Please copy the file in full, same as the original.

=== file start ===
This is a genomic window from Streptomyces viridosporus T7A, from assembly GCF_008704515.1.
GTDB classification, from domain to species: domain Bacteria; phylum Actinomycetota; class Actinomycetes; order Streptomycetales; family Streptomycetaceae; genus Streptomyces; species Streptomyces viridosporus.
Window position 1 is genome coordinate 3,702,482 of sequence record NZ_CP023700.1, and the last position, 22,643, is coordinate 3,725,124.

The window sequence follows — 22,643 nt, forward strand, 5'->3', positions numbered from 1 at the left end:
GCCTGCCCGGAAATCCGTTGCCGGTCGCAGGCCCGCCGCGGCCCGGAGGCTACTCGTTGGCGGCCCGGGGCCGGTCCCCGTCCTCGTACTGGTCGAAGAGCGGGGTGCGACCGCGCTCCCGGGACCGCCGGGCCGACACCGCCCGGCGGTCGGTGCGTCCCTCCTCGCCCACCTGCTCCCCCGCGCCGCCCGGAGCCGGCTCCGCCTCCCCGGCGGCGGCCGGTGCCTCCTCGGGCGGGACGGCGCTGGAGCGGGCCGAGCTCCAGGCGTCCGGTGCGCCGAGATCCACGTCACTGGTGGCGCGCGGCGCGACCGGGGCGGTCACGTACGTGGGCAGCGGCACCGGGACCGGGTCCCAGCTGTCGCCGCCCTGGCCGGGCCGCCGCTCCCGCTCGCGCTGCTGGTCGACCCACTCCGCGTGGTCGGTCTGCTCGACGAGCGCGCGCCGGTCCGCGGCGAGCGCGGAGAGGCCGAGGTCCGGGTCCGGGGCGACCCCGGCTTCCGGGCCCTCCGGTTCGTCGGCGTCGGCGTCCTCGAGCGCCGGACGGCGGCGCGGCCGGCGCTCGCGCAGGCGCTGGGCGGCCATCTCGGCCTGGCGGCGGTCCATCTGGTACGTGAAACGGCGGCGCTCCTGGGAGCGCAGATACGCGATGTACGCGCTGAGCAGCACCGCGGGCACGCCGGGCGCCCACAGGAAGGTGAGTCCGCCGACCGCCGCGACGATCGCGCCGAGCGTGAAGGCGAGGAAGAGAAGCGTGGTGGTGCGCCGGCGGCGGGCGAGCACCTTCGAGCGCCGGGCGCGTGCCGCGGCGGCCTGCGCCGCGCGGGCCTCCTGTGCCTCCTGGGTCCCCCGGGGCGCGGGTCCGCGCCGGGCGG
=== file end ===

This is a genomic window from Streptomyces viridosporus T7A, from assembly GCF_008704515.1.
GTDB classification, from domain to species: domain Bacteria; phylum Actinomycetota; class Actinomycetes; order Streptomycetales; family Streptomycetaceae; genus Streptomyces; species Streptomyces viridosporus.
Window position 1 is genome coordinate 3,702,482 of sequence record NZ_CP023700.1, and the last position, 22,643, is coordinate 3,725,124.

The window sequence follows — 22,643 nt, forward strand, 5'->3', positions numbered from 1 at the left end:
GCCTGCCCGGAAATCCGTTGCCGGTCGCAGGCCCGCCGCGGCCCGGAGGCTACTCGTTGGCGGCCCGGGGCCGGTCCCCGTCCTCGTACTGGTCGAAGAGCGGGGTGCGACCGCGCTCCCGGGACCGCCGGGCCGACACCGCCCGGCGGTCGGTGCGTCCCTCCTCGCCCACCTGCTCCCCCGCGCCGCCCGGAGCCGGCTCCGCCTCCCCGGCGGCGGCCGGTGCCTCCTCGGGCGGGACGGCGCTGGAGCGGGCCGAGCTCCAGGCGTCCGGTGCGCCGAGATCCACGTCACTGGTGGCGCGCGGCGCGACCGGGGCGGTCACGTACGTGGGCAGCGGCACCGGGACCGGGTCCCAGCTGTCGCCGCCCTGGCCGGGCCGCCGCTCCCGCTCGCGCTGCTGGTCGACCCACTCCGCGTGGTCGGTCTGCTCGACGAGCGCGCGCCGGTCCGCGGCGAGCGCGGAGAGGCCGAGGTCCGGGTCCGGGGCGACCCCGGCTTCCGGGCCCTCCGGTTCGTCGGCGTCGGCGTCCTCGAGCGCCGGACGGCGGCGCGGCCGGCGCTCGCGCAGGCGCTGGGCGGCCATCTCGGCCTGGCGGCGGTCCATCTGGTACGTGAAACGGCGGCGCTCCTGGGAGCGCAGATACGCGATGTACGCGCTGAGCAGCACCGCGGGCACGCCGGGCGCCCACAGGAAGGTGAGTCCGCCGACCGCCGCGACGATCGCGCCGAGCGTGAAGGCGAGGAAGAGAAGCGTGGTGGTGCGCCGGCGGCGGGCGAGCACCTTCGAGCGCCGGGCGCGTGCCGCGGCGGCCTGCGCCGCGCGGGCCTCCTGTGCCTCCTGGGTCCCCCGGGGCGCGGGTCCGCGCCGGGCGG